Osama bin Laden dead after U.S. raid in Pakistan
Updated: May 2, 2011 - 01:01 pm
WASHINGTON (ABC7, AP) - Osama bin Laden, the glowering mastermind behind the Sept. 11, 2001, terror attacks that killed thousands of Americans, was killed in an operation led by the United States, President Barack Obama said Sunday.
A small team of Americans carried out the attack and took custody of bin Laden's remains, the president said in a dramatic late-night statement at the White House.
"Today, at my direction, the United States launched a targeted operation against that compound in Abbottabad, Pakistan. A small team of Americans carried out the operation with extraordinary courage and capability," Obama said. "No Americans were harmed. They took care to avoid civilian casualties. After a firefight, they killed Osama bin Laden and took custody of his body."
After bin Laden was killed in a raid by U.S. forces in Pakistan, senior administration officials said the body was buried at sea in accordance with Islamic practice and tradition.
A jubilant crowd gathered outside the White House as word spread of bin Laden's death after a global manhunt that lasted nearly a decade.
"Justice has been done," the president said. "I’ve repeatedly made clear that we would take action within Pakistan if we knew where bin Laden was. That is what we’ve done."
Officials long believed bin Laden, the most wanted man in the world, was hiding in a mountainous region along the Pakistan-Afghanistan border.
The development comes just months before the tenth anniversary of the Sept. 11 attacks on the World Trade Centers and Pentagon, orchestrated by bin Laden's al-Qaida organization, that killed more than 3,000 people.
The attacks set off a chain of events that led the United States into wars in Afghanistan, and then Iraq, and America's entire intelligence apparatus was overhauled to counter the threat of more terror attacks at home.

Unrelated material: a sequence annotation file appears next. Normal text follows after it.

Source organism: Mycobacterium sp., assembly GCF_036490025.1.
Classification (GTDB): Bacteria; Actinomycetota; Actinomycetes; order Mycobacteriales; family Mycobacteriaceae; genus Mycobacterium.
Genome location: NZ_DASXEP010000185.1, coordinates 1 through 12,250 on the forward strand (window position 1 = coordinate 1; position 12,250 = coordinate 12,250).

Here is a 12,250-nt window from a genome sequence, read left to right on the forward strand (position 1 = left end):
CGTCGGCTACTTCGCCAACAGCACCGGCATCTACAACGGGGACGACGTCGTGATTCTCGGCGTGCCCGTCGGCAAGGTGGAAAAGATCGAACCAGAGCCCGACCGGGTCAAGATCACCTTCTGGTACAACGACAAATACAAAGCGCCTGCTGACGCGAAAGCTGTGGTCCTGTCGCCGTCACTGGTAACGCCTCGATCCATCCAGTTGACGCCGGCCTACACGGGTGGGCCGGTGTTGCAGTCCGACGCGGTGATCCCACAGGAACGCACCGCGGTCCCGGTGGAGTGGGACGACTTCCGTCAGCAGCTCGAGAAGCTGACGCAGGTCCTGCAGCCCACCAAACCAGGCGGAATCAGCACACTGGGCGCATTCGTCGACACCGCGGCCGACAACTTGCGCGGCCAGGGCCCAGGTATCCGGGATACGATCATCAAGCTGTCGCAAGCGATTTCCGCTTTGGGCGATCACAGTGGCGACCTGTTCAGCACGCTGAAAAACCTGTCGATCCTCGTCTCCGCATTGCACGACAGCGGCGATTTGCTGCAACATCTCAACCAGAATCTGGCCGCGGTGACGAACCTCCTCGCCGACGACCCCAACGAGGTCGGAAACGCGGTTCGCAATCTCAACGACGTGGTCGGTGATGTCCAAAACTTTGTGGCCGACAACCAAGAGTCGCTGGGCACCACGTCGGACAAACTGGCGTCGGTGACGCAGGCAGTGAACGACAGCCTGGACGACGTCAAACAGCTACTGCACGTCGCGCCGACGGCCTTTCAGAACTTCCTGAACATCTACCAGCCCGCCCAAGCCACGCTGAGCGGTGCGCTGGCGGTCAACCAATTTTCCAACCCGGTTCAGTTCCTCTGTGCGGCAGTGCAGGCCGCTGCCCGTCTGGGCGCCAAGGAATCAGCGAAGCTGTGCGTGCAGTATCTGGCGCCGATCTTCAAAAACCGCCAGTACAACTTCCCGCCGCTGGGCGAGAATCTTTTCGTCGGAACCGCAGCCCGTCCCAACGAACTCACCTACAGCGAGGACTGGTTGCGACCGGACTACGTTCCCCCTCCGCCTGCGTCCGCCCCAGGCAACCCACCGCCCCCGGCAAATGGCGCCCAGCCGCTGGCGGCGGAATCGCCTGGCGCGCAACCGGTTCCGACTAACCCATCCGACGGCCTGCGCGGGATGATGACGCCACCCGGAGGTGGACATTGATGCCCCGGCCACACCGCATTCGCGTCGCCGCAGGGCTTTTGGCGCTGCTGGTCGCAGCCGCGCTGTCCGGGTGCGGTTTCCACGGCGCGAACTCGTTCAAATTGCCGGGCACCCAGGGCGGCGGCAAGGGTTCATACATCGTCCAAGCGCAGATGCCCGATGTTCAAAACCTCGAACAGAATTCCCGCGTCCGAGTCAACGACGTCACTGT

Al-Qaida organization was also blamed for the 1998 bombings of two U.S. embassies in Africa that killed 231 people and the 2000 attack on the USS Cole that killed 17 American sailors in Yemen, as well as countless other plots, some successful and some foiled.
"The American people did not choose this fight," Obama said. "It came to our shores, and started with the senseless slaughter of our citizens. After nearly 10 years of service, struggle, and sacrifice, we know well the costs of war."
ABC7 News has confirmed from multiple military sources that the 145 members of the Marine's Chemical Biological Incident Response Force team are being withdrawn from Japan and headed home to be prepared to respond to any emergency related to Bin Laden's death.
The team was expected to remain in Japan till the end of May.
MPD Chief Cathy Lanier, meanwhile, said the department is raising its profile similar to the New York Police Department's following Bin Laden's death. The heightened presence will be seen and unseen, according to Lanier.
Obama said the job of securing the nation isn't done. But he also reaffirmed that the United States isn't fighting a battle with Islam.
"We must also reaffirm that the United States is not –- and never will be -– at war with Islam," Obama said. "I’ve made clear, just as President Bush did shortly after 9/11, that our war is not against Islam. Bin Laden was not a Muslim leader; he was a mass murderer of Muslims."
According to the Associated Press, following the news of bin Laden's death, members of Maryland's congressional delegation are issuing statements of praise.
Sen. Barbara Mikulski said in a statement early Monday that bin Laden's death marks "a historic day for our country." She added, however, that "the hateful ideology he espouses will persist" and that "terrorists will continue to harbor predatory intent toward the United States."
Sen. Ben Cardin called bin Laden's death "an important milestone in the fight against terrorism." He also cautioned that the country "must remain vigilant in the continued fight against al-Qaeda and any terrorists who seek to harm our nation."
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